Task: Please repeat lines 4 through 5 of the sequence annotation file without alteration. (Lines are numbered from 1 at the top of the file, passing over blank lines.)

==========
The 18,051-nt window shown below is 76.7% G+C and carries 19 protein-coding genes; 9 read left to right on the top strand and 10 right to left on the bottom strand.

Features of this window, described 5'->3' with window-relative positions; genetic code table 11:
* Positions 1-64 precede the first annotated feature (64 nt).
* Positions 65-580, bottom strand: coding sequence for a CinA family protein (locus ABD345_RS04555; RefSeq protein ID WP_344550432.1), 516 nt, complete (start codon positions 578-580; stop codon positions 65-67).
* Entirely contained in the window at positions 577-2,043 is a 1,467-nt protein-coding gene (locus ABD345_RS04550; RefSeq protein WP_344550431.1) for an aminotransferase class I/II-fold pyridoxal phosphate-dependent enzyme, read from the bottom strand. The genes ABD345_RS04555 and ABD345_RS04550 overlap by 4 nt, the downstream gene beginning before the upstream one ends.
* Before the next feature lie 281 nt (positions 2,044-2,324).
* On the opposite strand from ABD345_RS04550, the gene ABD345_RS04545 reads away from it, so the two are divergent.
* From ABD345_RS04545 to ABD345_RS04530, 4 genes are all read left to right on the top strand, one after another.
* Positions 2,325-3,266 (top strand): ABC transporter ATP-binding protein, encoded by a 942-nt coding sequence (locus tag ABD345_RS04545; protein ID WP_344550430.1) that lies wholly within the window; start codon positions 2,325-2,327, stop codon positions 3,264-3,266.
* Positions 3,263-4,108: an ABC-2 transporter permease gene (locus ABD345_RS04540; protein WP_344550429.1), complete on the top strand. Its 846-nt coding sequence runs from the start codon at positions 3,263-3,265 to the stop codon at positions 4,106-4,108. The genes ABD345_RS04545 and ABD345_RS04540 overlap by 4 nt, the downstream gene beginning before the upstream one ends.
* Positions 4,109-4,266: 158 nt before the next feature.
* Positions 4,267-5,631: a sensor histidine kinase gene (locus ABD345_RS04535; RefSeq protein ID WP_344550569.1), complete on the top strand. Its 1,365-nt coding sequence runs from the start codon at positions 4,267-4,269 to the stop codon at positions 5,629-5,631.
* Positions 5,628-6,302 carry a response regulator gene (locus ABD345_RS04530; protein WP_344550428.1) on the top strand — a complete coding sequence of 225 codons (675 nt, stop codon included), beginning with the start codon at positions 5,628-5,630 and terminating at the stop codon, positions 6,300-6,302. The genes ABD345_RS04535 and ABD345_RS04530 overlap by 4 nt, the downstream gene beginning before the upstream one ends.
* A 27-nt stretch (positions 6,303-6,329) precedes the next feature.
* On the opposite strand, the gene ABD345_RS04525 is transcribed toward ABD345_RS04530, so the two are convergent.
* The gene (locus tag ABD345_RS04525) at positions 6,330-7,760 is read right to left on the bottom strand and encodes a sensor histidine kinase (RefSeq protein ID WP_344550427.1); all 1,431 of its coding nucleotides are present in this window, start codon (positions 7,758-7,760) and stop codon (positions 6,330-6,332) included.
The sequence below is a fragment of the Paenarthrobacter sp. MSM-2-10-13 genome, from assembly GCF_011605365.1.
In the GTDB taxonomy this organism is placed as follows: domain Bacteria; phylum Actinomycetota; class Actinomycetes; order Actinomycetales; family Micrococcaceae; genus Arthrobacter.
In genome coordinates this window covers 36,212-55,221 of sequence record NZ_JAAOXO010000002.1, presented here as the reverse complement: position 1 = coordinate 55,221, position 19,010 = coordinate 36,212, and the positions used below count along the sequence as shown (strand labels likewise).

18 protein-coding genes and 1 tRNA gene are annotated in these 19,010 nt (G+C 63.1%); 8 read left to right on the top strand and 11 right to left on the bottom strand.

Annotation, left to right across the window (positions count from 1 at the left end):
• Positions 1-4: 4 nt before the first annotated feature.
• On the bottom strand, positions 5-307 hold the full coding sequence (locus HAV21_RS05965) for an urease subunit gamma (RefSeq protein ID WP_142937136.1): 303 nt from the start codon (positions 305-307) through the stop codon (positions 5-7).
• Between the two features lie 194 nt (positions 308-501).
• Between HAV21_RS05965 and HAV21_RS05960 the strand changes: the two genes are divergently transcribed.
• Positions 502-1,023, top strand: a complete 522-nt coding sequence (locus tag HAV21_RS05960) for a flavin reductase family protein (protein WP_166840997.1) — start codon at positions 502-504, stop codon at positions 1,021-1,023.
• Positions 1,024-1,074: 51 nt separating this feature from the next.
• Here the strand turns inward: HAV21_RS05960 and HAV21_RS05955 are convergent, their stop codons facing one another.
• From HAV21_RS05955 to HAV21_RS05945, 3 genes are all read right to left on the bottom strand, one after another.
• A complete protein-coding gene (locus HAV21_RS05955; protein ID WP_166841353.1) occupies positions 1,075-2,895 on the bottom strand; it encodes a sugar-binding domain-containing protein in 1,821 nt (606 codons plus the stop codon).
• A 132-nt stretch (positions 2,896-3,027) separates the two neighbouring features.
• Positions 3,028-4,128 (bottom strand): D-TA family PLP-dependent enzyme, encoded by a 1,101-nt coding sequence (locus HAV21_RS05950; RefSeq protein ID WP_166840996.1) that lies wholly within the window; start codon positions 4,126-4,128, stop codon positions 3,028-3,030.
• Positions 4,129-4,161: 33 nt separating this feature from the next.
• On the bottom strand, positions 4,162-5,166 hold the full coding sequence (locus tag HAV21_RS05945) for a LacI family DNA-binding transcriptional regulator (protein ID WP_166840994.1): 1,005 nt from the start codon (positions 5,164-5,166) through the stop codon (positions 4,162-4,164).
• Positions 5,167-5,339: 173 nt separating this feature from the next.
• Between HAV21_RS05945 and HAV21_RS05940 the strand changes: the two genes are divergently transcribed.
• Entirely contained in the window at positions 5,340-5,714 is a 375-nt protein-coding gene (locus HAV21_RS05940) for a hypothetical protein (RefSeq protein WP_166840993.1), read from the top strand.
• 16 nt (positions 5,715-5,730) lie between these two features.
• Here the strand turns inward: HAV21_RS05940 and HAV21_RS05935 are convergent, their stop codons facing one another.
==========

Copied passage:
* Positions 65-580, bottom strand: coding sequence for a CinA family protein (locus ABD345_RS04555; RefSeq protein ID WP_344550432.1), 516 nt, complete (start codon positions 578-580; stop codon positions 65-67).
* Entirely contained in the window at positions 577-2,043 is a 1,467-nt protein-coding gene (locus ABD345_RS04550; RefSeq protein WP_344550431.1) for an aminotransferase class I/II-fold pyridoxal phosphate-dependent enzyme, read from the bottom strand. The genes ABD345_RS04555 and ABD345_RS04550 overlap by 4 nt, the downstream gene beginning before the upstream one ends.